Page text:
Eradication of hunger has been a global concern. Goal 1 of the United Nations Millennium Development Goals (MDGs) agreed by UN Member States in 2000 set a target to eradicate extreme poverty and hunger by 2015. Similarly, Goal 2 of the UN Sustainable Development Goals (SDGs) targets to end hunger, achieve food security and improved nutrition and promote sustainable agriculture by 2030.
Yet, the number of undernourished people in the world grew by as many as 161 million between 2019 and 2020, according to the Sustainable Development Goals Report 2021, bringing the number of the world’s undernourished to about 811 million, or 9.9 percent of the world’s population. With the world population expected to grow to about 9.6 billion by 2050, the demand for food and sources of protein will continue to rise with some 2 billion more mouths to feed.
In West Africa, a recent report says food insecurity is at worst level in 10 years, with millions left in urgent need of food. The report, published by several non-governmental organizations, says the number of people in need of food assistance in the West African region – including Nigeria, Mali, Burkina Faso, Chad and Niger – increased from 7 million to 27 million between 2007 and 2022, adding that the number could increase by 11 million over the next three months unless emergency action is taken.
Stark realities like the above are why the efforts of companies like African Agriculture Inc. in ensuring food security need to be highlighted. African Agriculture, through its wholly owned subsidiary, Les Fermes de la Teranga (LFT), is developing a commercial farming business in Northern Senegal that will initially focus on producing and selling alfalfa for cattle feed and nutrition purposes, with plans to expand within Senegal, Niger, and potentially to other West African countries.
African Agriculture’s vision, according to Gora Seck, President of the Board, LFT Senegal, is to help agriculture and to encourage the employment of young people. In five years, Seck says the company expects to create 5,000 jobs, sow over 20,000 hectares and develop exports of alfalfa to other countries.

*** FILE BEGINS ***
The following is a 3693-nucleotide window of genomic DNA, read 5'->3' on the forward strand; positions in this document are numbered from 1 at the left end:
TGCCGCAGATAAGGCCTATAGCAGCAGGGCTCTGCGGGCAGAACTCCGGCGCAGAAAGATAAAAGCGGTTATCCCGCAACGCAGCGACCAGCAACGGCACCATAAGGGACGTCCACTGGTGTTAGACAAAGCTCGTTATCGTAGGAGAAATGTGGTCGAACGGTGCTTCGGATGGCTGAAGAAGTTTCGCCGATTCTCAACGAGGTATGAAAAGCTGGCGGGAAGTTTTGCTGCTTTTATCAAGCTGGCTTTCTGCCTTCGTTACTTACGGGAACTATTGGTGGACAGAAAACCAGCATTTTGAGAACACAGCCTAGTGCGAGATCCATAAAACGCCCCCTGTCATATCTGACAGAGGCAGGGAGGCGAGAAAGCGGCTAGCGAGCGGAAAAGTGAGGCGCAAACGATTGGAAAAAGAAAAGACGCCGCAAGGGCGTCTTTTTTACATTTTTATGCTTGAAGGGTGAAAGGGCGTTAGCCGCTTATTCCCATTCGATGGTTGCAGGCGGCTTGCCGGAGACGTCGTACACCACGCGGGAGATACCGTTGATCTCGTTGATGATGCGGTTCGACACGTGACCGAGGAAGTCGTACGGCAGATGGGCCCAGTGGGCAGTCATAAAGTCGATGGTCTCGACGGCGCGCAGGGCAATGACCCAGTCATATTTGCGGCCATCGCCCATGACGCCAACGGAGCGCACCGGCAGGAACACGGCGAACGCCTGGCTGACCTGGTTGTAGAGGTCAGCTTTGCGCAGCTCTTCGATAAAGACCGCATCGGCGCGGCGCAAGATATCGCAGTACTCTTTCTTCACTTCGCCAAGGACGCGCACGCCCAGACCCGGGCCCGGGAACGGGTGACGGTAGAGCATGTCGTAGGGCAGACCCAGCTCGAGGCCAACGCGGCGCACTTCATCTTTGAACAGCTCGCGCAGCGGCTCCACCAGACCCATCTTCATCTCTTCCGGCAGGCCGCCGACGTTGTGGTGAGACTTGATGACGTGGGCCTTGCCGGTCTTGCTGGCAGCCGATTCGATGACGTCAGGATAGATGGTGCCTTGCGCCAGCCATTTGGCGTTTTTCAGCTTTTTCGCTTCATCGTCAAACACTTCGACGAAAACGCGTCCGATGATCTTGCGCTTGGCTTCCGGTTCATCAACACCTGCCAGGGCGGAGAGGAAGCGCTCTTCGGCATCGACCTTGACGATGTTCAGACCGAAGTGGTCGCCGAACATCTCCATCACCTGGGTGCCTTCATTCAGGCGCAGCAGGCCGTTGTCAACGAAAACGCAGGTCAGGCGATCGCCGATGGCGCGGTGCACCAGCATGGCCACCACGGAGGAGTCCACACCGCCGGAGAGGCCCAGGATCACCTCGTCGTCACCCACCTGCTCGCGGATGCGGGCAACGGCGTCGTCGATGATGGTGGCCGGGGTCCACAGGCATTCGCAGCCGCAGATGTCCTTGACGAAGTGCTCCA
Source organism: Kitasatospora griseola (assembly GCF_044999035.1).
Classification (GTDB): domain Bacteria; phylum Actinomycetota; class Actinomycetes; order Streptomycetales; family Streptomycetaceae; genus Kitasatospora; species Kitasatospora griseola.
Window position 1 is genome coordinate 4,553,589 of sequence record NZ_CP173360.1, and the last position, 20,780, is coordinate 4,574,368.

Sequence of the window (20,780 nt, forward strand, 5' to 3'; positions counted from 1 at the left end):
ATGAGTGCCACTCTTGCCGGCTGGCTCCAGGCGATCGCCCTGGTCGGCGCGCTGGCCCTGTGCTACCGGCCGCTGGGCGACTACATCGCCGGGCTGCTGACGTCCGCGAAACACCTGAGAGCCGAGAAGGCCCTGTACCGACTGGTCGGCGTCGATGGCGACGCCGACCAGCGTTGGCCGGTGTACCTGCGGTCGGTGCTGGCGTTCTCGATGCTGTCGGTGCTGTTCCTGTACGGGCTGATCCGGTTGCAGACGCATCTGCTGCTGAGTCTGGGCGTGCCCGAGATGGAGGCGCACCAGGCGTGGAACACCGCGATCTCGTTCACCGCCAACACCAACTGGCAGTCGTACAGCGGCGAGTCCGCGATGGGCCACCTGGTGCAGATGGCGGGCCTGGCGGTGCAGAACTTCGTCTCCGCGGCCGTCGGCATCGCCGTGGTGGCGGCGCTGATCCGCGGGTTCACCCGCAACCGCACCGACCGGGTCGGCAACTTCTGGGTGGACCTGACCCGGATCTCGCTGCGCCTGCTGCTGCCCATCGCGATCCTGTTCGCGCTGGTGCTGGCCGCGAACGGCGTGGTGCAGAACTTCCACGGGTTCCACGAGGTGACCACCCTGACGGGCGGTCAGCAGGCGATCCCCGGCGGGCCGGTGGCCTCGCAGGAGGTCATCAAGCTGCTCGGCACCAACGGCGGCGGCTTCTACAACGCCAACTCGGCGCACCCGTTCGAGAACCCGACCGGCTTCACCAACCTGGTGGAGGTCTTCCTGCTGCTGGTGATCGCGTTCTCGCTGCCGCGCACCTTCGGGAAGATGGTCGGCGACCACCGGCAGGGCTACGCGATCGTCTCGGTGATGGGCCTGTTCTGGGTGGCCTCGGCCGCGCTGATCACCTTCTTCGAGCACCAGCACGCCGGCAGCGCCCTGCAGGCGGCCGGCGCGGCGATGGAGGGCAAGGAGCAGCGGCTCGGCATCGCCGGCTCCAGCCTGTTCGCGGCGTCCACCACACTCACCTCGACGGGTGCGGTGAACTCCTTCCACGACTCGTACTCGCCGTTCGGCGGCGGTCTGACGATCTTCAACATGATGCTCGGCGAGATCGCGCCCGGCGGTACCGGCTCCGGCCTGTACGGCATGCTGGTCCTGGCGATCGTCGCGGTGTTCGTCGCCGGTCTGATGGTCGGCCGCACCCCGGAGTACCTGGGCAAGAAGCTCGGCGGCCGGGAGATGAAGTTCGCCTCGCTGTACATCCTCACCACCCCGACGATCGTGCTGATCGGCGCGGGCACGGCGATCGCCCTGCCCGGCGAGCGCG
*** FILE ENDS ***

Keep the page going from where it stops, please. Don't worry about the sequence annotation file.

But Frank Timis, Founder, African Agriculture Inc. and Executive Chairman, Timis Corporation, says the vision is much broader than that, incorporating food security and environmental sustainability, two major issues he reckons will continue to be of concern to coming generations. Which is why the company is investing in developing protein for animals, biomass for green view, and the biggest strategic investment in protecting the vegetation on the African corridor.
“The strategy is to grow requirements of protein for livestock feed for the region (if you look at the numbers, there are over 100 million cattle in the region to feed), and also for possible export to the Middle East and in other places where it is required,” says Timis.
“We are looking at the type of alfalfa with high quality for feeding livestock, and also for biomass, considering the environment and that regulation is getting stricter today. We are in the process of acquiring 1 million hectares of high quality land, high quality water, high quality weather. Part of it is going to be for alfalfa, but the largest part will be for the environment. The environment, I believe, is a key factor going forward,” he says.